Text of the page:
How to Report Possible Identity Theft to the Credit Bureau

Credit bureaus can place fraud alerts on your credit reports.
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When someone uses your identifying information without your knowledge or permission, you have been a victim of identity theft. Knowing that someone has your personal information and not knowing what they are up to with it can be a frightening situation. You might be unsure if your information has been used, but the suspicion that identity theft has occurred requires a quick response. Get started on what is sometimes a long and complicated process to stop the use of your information and limit the damage. Reporting the identity theft to the credit bureaus provides you with some protections and also allows you monitor your credit record more closely.

Step 1

Write out the details of the possible identity theft, including names, dates, new account information and other fraudulent activity. Your detailed record will help with completing the required reports and speaking with credit bureau representatives about the crime.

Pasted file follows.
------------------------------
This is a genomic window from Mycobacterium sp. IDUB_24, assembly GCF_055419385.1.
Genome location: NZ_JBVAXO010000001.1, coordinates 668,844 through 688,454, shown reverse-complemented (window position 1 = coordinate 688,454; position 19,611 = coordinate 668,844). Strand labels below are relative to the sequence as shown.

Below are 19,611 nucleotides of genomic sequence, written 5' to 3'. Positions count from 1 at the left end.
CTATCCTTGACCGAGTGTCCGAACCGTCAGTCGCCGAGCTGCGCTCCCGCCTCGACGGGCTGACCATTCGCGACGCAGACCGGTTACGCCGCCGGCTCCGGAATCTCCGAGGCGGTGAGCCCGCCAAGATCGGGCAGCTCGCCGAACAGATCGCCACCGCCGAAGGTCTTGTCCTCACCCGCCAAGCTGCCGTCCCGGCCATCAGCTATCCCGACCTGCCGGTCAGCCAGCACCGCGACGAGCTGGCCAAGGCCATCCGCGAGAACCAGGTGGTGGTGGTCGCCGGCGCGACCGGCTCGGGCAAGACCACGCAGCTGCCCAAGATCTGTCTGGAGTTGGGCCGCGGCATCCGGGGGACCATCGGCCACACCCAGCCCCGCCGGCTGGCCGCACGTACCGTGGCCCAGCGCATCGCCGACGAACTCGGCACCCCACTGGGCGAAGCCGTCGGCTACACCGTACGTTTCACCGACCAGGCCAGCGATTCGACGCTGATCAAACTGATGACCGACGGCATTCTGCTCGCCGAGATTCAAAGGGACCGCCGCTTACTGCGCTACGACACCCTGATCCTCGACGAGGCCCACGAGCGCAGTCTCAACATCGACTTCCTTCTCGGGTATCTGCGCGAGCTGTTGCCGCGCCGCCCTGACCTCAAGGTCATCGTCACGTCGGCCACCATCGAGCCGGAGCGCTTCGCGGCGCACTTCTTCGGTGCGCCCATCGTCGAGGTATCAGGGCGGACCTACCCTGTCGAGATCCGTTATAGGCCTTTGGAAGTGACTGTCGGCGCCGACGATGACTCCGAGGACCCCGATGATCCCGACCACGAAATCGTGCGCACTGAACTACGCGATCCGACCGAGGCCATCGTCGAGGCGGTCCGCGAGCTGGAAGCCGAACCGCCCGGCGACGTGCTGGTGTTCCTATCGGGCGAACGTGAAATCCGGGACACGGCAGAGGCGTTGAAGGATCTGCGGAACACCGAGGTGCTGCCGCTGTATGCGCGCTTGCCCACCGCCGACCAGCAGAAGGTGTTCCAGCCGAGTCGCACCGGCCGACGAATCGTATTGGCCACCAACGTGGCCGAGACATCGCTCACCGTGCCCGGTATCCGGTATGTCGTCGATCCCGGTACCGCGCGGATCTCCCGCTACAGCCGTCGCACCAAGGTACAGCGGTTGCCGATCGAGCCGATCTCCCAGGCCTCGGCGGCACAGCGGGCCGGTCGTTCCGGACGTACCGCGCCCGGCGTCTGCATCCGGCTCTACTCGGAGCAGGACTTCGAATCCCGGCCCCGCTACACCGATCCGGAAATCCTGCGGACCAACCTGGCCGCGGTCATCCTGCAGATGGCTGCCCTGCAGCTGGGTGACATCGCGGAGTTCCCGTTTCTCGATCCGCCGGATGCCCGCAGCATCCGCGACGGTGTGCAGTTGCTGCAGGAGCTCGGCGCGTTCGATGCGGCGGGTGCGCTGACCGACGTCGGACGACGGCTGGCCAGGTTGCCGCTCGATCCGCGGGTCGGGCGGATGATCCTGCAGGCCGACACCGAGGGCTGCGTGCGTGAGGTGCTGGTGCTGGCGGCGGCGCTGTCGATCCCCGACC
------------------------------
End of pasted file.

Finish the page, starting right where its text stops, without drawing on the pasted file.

Step 2

File an identity theft report with your local police department as soon as you learn of the crime. The credit bureaus require the police report. The report triggers legal rights and protections, such as extended fraud alerts on credit reports, removing damaging information from credit reports and preventing debt collections related to the crime.

Step 3

Contact the three major credit bureaus to report the identity theft and provide the details of the crime. Call Equifax at 800-525-6285, Experian at 888-397-3742 and TransUnion at 800-680-7289. You can also visit the credit bureaus’ websites, which have pages for reporting identity theft and requesting different levels of fraud alerts.

Step 4

Request the credit bureaus assign an initial fraud alert to your credit reports. There is no charge for this alert. The alert stops the opening of new accounts and the unauthorized access to your existing accounts. The initial alert, which entitles you a credit report copy from each credit bureau, lasts for 90 days.

Step 5

Submit copies of your police report to the credit bureaus if you require an extended fraud alert, which is a free service, on your credit reports because your are certain that someone has used your personal information fraudulently. The extended alert lasts for seven years and allows you two free credit report copies over the following year.

Step 6

Ask that a statement is added to credit reports explaining the details of the identity theft.

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